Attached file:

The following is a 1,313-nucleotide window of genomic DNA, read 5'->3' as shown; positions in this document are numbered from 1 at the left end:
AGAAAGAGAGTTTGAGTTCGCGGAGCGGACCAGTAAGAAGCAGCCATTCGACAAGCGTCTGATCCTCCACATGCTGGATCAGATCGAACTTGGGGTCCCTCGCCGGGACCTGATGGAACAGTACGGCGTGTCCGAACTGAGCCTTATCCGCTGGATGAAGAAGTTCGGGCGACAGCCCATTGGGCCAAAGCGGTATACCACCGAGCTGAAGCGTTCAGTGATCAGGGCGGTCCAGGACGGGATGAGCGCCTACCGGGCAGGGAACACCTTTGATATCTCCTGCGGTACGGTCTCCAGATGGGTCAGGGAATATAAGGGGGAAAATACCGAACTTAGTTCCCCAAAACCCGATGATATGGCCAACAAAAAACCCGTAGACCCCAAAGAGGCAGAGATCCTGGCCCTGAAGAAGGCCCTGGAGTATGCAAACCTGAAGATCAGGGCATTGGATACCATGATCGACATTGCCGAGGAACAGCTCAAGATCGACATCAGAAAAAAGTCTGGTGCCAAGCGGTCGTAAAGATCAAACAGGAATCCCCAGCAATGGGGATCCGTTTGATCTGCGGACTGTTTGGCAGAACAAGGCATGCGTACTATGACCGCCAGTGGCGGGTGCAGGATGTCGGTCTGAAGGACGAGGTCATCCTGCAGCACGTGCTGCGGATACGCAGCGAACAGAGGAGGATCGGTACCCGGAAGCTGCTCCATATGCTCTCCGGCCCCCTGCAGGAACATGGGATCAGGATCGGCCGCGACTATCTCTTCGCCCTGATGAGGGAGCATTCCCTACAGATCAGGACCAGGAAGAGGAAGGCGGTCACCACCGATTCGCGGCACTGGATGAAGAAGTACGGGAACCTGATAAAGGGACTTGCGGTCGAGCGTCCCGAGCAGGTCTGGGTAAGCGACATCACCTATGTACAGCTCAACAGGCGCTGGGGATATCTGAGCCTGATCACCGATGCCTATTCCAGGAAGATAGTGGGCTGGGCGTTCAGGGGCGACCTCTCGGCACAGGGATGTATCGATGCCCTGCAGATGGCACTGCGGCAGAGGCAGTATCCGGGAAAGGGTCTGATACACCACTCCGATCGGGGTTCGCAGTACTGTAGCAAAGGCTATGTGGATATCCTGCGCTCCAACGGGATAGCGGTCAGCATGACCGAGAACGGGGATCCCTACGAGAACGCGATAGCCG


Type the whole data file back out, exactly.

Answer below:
The following is a 1,313-nucleotide window of genomic DNA, read 5'->3' as shown; positions in this document are numbered from 1 at the left end:
AGAAAGAGAGTTTGAGTTCGCGGAGCGGACCAGTAAGAAGCAGCCATTCGACAAGCGTCTGATCCTCCACATGCTGGATCAGATCGAACTTGGGGTCCCTCGCCGGGACCTGATGGAACAGTACGGCGTGTCCGAACTGAGCCTTATCCGCTGGATGAAGAAGTTCGGGCGACAGCCCATTGGGCCAAAGCGGTATACCACCGAGCTGAAGCGTTCAGTGATCAGGGCGGTCCAGGACGGGATGAGCGCCTACCGGGCAGGGAACACCTTTGATATCTCCTGCGGTACGGTCTCCAGATGGGTCAGGGAATATAAGGGGGAAAATACCGAACTTAGTTCCCCAAAACCCGATGATATGGCCAACAAAAAACCCGTAGACCCCAAAGAGGCAGAGATCCTGGCCCTGAAGAAGGCCCTGGAGTATGCAAACCTGAAGATCAGGGCATTGGATACCATGATCGACATTGCCGAGGAACAGCTCAAGATCGACATCAGAAAAAAGTCTGGTGCCAAGCGGTCGTAAAGATCAAACAGGAATCCCCAGCAATGGGGATCCGTTTGATCTGCGGACTGTTTGGCAGAACAAGGCATGCGTACTATGACCGCCAGTGGCGGGTGCAGGATGTCGGTCTGAAGGACGAGGTCATCCTGCAGCACGTGCTGCGGATACGCAGCGAACAGAGGAGGATCGGTACCCGGAAGCTGCTCCATATGCTCTCCGGCCCCCTGCAGGAACATGGGATCAGGATCGGCCGCGACTATCTCTTCGCCCTGATGAGGGAGCATTCCCTACAGATCAGGACCAGGAAGAGGAAGGCGGTCACCACCGATTCGCGGCACTGGATGAAGAAGTACGGGAACCTGATAAAGGGACTTGCGGTCGAGCGTCCCGAGCAGGTCTGGGTAAGCGACATCACCTATGTACAGCTCAACAGGCGCTGGGGATATCTGAGCCTGATCACCGATGCCTATTCCAGGAAGATAGTGGGCTGGGCGTTCAGGGGCGACCTCTCGGCACAGGGATGTATCGATGCCCTGCAGATGGCACTGCGGCAGAGGCAGTATCCGGGAAAGGGTCTGATACACCACTCCGATCGGGGTTCGCAGTACTGTAGCAAAGGCTATGTGGATATCCTGCGCTCCAACGGGATAGCGGTCAGCATGACCGAGAACGGGGATCCCTACGAGAACGCGATAGCCG